Last month, a fireball lit up the skies over Botswana just hours after scientists first spotted the space rock hurtling toward Earth. Researchers from Botswana, South Africa, Finland, and the United States have now found pieces of the meteorite.
Scientists detected the six-foot-wide asteroid, called 2018 LA, on June 2 using the Catalina Sky Survey in Arizona. It hit the Earth eight hours later. The researchers found the meteorite fragments in the Central Kalahari Game Reserve on June 23, according to a University of Helsinki release.
The meteorite itself is of interest to scientists, who want to know what these rocks are made of in order to better understand our Solar System. Knowing an asteroid’s composition might one day be important for those interested in asteroid mining or deflecting a potentially dangerous rock headed for Earth.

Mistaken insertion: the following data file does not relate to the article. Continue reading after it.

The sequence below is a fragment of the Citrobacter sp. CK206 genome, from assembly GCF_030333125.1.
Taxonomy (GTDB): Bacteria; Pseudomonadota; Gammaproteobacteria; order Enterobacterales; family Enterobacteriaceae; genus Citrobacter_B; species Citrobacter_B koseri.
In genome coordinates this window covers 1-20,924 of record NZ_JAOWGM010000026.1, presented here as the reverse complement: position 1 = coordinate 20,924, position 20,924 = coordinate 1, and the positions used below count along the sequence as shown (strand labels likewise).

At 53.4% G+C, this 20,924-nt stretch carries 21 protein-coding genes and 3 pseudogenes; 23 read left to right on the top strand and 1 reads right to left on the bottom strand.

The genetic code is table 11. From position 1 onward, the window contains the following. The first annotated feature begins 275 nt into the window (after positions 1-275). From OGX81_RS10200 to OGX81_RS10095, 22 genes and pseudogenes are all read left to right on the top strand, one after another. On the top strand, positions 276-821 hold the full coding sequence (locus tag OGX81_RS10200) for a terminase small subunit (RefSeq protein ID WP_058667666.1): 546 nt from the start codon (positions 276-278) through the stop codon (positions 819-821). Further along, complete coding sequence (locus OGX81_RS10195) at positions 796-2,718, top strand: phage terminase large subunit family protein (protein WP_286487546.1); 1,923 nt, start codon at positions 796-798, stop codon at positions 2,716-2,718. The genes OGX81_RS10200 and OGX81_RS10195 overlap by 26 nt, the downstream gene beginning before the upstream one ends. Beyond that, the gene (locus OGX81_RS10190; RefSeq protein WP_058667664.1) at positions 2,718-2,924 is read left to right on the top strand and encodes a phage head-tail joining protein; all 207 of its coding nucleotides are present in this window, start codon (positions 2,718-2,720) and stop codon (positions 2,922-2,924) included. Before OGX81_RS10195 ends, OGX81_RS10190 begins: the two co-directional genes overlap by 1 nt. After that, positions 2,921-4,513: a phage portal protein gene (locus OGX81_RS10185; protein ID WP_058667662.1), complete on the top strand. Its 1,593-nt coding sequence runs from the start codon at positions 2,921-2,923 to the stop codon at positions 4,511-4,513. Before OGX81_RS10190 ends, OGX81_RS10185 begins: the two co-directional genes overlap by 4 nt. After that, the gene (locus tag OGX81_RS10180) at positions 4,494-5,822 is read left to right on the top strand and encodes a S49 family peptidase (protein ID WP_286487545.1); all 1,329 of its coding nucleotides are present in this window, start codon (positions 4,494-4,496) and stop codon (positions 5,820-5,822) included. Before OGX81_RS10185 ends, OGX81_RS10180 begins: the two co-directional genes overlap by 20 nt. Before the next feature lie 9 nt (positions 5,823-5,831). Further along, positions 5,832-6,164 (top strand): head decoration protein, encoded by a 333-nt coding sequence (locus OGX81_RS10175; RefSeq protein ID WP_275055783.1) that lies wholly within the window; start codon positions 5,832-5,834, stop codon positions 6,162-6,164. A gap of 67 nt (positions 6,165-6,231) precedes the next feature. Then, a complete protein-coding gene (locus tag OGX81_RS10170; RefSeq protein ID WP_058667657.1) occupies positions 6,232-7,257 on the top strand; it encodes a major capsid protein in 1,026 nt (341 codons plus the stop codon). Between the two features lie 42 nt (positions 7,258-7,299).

How did a space rock hit Earth with so little warning? The reason is that NASA doesn’t track asteroids this small. In 2005, Congress tasked NASA with detecting and cataloguing 90 percent of the near-Earth objects larger than 460 feet (140 meters). The space agency hasn’t quite fulfilled that mission—a recent report mentions it is only a third of the way there. Another report by polymath/physicist/cookbook author Nathan Myhrvold (this guy) finds that many of the asteroid records taken by NASA’s Near Earth Object Wide-field Infrared Survey Explorer telescope could be flawed.
It’s not rare for small fireballs like this to reach Earth. Just recently, a small meteorite exploded over Michigan. But we’re far from ready for something much bigger to strike—especially if it hits a populated area.